3. Potentially the most interesting correlations proposed by Dibble and Rolland are those which relate the varying intensity of reduction of particular industries to certain features of the environmental or ecological contexts of the sites. They suggest that heavily reduced industries tend to be encountered primarily either in areas where lithic raw material supplies are in short supply, or where climatic or other environmental factors would have reduced the mobility of the human groups and therefore the frequency of access to available raw material sources (Rolland & Dibble 1990: 484-90; Dibble & Rolland 1992). In both cases there is assumed to be a close correlation between the degree of reduction and the ecological or environmental context of the sites.
Some of the correlations proposed by Dibble and Rolland - such as the tendency for more lightly reduced industries to occur predominantly during mild climatic episodes (Fig. 10.6), or the occurrence of heavily reduced industries in areas far removed from raw material supplies, such as the Zagros region of southwest Asia - are unquestionably interesting and worth pursuing further (Rolland 1981: 29-34; Dibble 1984b, 1991a,b; Dibble & Holdaway 1989; Rolland & Dibble 1990: 486-90). However there are again problems in reconciling these patterns with the totality of the available data from the French sites. As Rolland has pointed out (1988b) there is no very simple correlation between the intensity of tool reduction and the availability of raw materials at specific site locations. At many sites in southwestern France (most notably at Combe Grenal) the complete spectrum of variation from heavily reduced (i.e. Ferrassie and Quina) to almost totally unreduced (i.e. Denticulate) assemblages can be seen to occur in a single location, where the availability of local raw materials must presumably be seen as an effective constant throughout the different occupation episodes (see Bordes 1984: 169). Equally significant is the occurrence of a number of heavily reduced industries in contexts where abundant and high quality flint supplies were apparently readily available on, or closely adjacent to, the occupation sites. Striking illustrations of this are provided, for example, at the site of Combe-Capelle Bas in the Couze valley (Peyrony 1943; Bourgon 1957), or at sites such as Biache-Saint-Vaast, Champvoisy and Riencourt-les-Bapaume in the flint-rich regions of northern France (Tuf-freau & Sommé 1988; Tuffreau 1988b, 1993). Why it should have been necessary to employ heavily economizing tool-resharpening strategies in these and similar contexts remains unclear. Conversely, other non-reduced (Denticulate) industries have been recorded from contexts (such as Arcy-sur-Cure in the Yonne and Roc-en-Pail in Maine-et-Loire)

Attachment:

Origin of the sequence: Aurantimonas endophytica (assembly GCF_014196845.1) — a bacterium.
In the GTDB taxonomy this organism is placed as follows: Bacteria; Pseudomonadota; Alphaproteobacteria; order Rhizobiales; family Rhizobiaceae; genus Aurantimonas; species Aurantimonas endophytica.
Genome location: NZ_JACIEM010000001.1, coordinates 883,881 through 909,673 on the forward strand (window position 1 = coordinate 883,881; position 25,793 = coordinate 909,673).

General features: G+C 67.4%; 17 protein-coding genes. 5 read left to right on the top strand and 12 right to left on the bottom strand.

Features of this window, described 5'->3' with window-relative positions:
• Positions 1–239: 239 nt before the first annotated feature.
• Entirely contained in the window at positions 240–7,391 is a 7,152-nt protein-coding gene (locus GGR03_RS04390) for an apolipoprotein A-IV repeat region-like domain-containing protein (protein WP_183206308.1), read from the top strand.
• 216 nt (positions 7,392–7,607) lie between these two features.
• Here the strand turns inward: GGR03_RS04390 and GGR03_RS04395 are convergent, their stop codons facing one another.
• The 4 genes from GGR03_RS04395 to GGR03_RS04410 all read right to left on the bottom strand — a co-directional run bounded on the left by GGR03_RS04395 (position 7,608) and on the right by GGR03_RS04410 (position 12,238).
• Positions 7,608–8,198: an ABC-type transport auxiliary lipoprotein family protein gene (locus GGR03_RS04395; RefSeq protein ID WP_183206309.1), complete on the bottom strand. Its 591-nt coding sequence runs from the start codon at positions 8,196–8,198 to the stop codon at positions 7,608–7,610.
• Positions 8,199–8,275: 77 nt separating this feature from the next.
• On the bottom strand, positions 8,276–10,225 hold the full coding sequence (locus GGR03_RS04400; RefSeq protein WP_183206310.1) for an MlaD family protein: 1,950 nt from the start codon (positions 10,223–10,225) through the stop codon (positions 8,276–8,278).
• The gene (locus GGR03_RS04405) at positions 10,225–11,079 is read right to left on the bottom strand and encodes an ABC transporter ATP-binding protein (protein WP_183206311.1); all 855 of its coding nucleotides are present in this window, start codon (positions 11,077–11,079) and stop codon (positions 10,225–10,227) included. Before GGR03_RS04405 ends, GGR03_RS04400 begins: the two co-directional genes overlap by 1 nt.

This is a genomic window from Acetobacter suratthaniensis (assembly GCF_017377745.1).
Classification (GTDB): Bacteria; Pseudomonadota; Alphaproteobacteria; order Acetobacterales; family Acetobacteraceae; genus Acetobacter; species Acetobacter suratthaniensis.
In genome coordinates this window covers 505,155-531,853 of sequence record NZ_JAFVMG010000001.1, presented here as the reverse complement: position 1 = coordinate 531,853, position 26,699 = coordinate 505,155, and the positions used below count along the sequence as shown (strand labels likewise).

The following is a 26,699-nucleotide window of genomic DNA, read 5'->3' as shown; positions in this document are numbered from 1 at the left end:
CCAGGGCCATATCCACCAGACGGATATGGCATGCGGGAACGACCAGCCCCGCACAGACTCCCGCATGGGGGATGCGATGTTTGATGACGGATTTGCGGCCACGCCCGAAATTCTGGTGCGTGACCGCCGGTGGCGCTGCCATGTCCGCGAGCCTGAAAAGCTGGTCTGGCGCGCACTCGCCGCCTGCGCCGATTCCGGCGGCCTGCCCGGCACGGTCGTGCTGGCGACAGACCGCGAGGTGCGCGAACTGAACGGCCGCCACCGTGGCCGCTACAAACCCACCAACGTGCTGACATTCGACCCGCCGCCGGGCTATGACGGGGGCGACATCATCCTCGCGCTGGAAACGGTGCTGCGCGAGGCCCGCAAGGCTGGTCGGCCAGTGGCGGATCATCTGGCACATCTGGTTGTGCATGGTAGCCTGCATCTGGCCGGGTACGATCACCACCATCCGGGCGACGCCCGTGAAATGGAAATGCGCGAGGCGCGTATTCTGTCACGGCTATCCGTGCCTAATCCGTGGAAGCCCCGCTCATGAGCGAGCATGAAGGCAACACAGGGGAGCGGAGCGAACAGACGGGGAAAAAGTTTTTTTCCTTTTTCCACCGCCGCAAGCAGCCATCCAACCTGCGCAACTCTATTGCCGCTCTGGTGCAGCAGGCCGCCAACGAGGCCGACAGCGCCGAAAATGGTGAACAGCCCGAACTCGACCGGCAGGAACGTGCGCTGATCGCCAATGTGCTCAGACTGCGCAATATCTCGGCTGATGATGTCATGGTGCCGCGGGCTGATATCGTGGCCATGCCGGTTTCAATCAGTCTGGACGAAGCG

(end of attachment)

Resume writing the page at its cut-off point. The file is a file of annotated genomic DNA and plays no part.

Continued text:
where local flint supplies were apparently scarce (Girard 1978; Gruet 1976).
There are similar problems in attempting to pin-point specific associations between the degree of reduction and particular combinations of climatic and ecological conditions (Fig. 10.6). As Dibble and Rolland suggest, it may well be significant that many hypothet-ically reduced industries from the southwestern French sites seem to correlate primarily with the extremely cold climatic conditions of the Würm II (i.e. isotope stage 4) phase (as reflected by the various occurrences of Quina and Ferrassie industries), while the bulk of the industries from the milder, Würm I phase (= isotope stages 5a-d) belong to either the Typical or Denticulate variants (Rolland & Dibble 1990: 488-90; Rolland 1981: 29-34, 1988a: 177-8; Jelinek 1988a: 20-8). However, these correlations are by no means exact. Thus several of the Denticulate Mousterian horizons in the later Würm II levels at Combe Grenal demonstrably date from a period of very cold climate (Bordes et al. 1966; Laville et al. 1980), while in other contexts heavily reduced, Charentian-like industries have been recorded from periods of relatively mild climate - for example the Ferrassie-type assemblages from Rescoundudou (Aveyron) and Biache-Saint-Vaast (Jaubert 1983, 1989; Tuffreau & Sommé 1988). Some of the proposed correlations between the relatively unreduced industries and the occupation of open-air sites as opposed to cave and rock-shelter sites are equally ambiguous. The discovery of a number of characteristic Char-entian industries at a range of open-air sites in southern France (Chinchon, Puycelsi, Rescoundudou, Plateau Baillard, Champlost etc.) is particularly significant in this regard and shows clearly that the production of heavily reduced industries was by no means confined either to enclosed cave/rock-shelter sites, or locations where local flint sources were in short supply (Sireix & Bordes 1972; Tavoso 1987a; Jaubert 1983,1989; Le Tensorer 1973; Farizy 1985). The pattern of correlation between lithic reduction intensity and the associated environmental context of the assemblages is therefore at best rather vague and hardly shows the kind of close, direct correlations which the tool reduction models would seem to require.